Social Media: It’s Important, Here’s Why

17 November 2020
by Archie Williamson
5 mins
Social Media: It’s Important, Here’s Why

Social media is now the single most effective means of representing your business on a day to day basis. Even companies that traditionally aim to present themselves as exclusive or highbrow have recognised that with little to no upfront cost, and a huge audience, socials are worth it.

In 2020, for the first time ever, social media use now encompasses more than half of the population of the globe. According to the same report by Datareportal, this included a 10% increase in the last year alone – a staggering 1 million new users every single day. That’s an enormous potential audience.

Compared to traditional marketing, social media is one of, if not the best return on investment you could be looking at. Since at the core, social media is a free resource, you could theoretically never spend a penny and see it bring new sales, clients or fans to your page.

Let’s cool down for a moment here though. Realistically, not every single social media user is a potential customer – and nor should you want them to be. What you’re after here is engagement, and visibility. You want your audience to consider your social pages a hub for all of your announcements, insights and expertise, which will keep them coming back and interacting with your posts.

Building a Social Media Strategy

Before beginning a social campaign, you should always understand a few key factors. These aren’t necessarily specialist knowledge – even the not so social-savvy amongst us can put these together – but any social media manager will be deeply appreciative of a proper understanding of where the campaign is aiming to go.

Firstly, as above, who are you targeting? While more generally you might say “People who like SEO”, it’s far more effective to take a look at what represents that group. A few different questions you should consider are as follows:

  • Age
  • Gender
  • Location
  • Job Title
  • Salary

With each new question that we consider, we increase how specific our campaign can be. A more targeted campaign brief can be utilised more effectively by your social media manager. Understanding the composition of your audience allows you to understand what will appeal to that audience, and what they’re likely to want to see from you.

Secondly, what do you want the outcome of your campaign to be? There are multiple uses of a social media campaign beyond what you might expect. Perhaps you’d like to use social media as your primary PR device, since it makes for a public forum to demonstrate effective customer service and announce any charitable causes you back? For some businesses, it’s used as a way of maintaining a presence – 74% of all shoppers use social media to inform their shopping decisions. A dead social media page can be off-putting to someone that, in practice, you had already made a sale to.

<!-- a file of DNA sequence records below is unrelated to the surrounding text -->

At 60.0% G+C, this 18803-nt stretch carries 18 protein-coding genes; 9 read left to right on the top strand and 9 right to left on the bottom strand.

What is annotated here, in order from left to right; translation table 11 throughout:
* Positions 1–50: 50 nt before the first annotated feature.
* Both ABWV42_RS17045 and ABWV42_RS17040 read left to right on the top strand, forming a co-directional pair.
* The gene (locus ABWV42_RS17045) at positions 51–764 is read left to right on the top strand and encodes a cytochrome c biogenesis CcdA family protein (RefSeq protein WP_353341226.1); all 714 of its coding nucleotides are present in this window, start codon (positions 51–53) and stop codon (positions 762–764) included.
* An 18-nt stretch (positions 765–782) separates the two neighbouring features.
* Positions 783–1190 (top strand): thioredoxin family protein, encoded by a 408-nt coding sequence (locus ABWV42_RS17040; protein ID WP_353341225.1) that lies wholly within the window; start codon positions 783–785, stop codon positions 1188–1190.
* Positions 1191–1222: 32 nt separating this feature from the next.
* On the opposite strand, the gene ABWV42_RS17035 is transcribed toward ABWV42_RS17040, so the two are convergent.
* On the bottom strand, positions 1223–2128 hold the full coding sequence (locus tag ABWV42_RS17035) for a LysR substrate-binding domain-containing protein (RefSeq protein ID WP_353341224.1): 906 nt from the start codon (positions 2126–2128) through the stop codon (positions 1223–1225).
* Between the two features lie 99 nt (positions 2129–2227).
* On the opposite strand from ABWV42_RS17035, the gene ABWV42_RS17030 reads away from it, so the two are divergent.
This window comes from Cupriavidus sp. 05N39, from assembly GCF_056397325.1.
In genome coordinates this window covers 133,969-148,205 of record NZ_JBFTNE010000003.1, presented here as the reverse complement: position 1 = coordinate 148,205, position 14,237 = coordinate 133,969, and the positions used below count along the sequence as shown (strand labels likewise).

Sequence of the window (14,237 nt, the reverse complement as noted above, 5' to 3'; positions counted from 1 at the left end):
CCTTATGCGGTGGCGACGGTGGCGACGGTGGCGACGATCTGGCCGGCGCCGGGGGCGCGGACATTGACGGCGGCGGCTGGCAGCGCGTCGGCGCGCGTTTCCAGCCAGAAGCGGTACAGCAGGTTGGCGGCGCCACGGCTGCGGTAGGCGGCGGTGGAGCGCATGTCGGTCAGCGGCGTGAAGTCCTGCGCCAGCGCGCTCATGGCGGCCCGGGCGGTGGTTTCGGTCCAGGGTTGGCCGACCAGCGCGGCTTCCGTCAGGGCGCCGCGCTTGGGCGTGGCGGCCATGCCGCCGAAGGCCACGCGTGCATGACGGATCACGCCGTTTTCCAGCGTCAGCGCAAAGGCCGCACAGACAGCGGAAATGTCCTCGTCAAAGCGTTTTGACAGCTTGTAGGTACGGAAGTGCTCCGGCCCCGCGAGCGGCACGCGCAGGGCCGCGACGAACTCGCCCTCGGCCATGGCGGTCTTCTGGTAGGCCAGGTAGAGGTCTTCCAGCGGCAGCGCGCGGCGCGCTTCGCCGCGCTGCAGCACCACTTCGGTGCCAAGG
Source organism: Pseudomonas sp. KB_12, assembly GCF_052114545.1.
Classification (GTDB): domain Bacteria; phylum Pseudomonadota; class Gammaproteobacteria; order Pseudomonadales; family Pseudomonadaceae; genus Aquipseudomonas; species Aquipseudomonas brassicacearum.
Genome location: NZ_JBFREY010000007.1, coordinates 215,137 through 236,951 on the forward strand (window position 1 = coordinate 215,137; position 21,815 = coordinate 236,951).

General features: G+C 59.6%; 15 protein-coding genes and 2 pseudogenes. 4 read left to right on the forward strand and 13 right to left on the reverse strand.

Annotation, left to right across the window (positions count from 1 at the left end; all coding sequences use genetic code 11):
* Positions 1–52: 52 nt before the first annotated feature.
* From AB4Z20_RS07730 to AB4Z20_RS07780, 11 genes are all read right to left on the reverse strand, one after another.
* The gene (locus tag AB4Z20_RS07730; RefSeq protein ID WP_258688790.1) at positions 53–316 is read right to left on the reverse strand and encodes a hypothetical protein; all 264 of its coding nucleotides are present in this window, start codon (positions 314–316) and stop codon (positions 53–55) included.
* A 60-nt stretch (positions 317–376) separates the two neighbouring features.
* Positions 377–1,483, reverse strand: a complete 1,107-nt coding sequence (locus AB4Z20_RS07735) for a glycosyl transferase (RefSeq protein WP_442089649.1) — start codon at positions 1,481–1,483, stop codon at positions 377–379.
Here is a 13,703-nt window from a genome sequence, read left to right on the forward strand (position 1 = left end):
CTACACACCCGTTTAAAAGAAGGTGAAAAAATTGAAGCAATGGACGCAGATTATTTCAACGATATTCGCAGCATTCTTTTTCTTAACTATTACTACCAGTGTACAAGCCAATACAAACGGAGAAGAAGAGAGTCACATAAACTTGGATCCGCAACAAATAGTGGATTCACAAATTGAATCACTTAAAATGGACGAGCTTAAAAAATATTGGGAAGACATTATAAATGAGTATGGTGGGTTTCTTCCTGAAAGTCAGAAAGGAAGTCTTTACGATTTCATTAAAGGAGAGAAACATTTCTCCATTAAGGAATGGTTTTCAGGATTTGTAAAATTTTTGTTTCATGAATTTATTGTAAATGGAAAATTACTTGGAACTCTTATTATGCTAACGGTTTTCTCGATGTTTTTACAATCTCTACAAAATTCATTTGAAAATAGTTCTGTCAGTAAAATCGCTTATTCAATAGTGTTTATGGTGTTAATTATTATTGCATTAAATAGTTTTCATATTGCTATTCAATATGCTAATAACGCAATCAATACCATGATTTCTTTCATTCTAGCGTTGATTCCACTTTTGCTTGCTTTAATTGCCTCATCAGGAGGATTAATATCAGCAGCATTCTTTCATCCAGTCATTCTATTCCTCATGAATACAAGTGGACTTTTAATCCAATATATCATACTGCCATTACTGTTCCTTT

Making your Mark

A classic mistake in many campaigns is attempting to overreach while building your following. As an example, let’s look at the use of Instagram hashtags. Starting out, you might be tempted to look for the biggest hashtags in your industry – take Content Marketing for one. With over 3 million posts, it’s certainly an active tag, and theoretically has a huge audience for you. But without already being an established company with a strong following, you’re unlikely to be found amongst all the other voices here.

Related tags, however, look more optimistic. #contentmarketing101 comes in at a healthy 22.9k, and #contentmarketingexpert even lower, at a mere 7.3k. Building an initial following through these channels is going to be considerably easier. It’s better to be the big fish in a small pond. Once you’ve acquired this initial following, you can start competing with larger companies for tags with higher engagement.

Time vs Money

If there is one area that social media marketing is distinctly less efficient than traditional marketing channels, it’s the time investment that goes into fully fleshing out your image. With standard online advertising, the kind you might see in banner ads for instance, there is an initial time sink while plans are laid, but once the campaign is out in the world it’s really just a matter of monitoring that campaign’s effectiveness.

If you have time to properly utilise social streams, they can be of great value to your brand. But social media campaigns require constant interactions, often through half a dozen different channels. Multiple tweets, posts and stories a day is a constant drain, especially when each of them should be with a specific purpose in mind regarding your aims and audience, using fit-for-purpose content and keywords. This is, if you’ve ever wondered, why social media manager is a career in itself, and shouldn’t usually be rolled into the duties of another staff member.

Each business, charity or food stall is going to need a personalised campaign based on a plethora of factors – keywords, ongoing advertising, SEO and PPC to name a few. However, not every one of these is going to have the time, expertise or budget to hire a full-time manager. This is where you might consider looking at outsourcing your social work to an SEO agency that specialises in lifting your influence. They will have processes already in place to act as a framework for your business to move forward and grow on.


Today we’ve looked at a few basic considerations for social media marketing, why you might be interested in it, and why if you aren’t, you probably should be. Looking at social media as one vital part of a larger scale marketing push may help you understand the role it plays in the new world of marketing, and that role only seems set to grow as we move deeper into the 2020’s.

Social media

Have a question?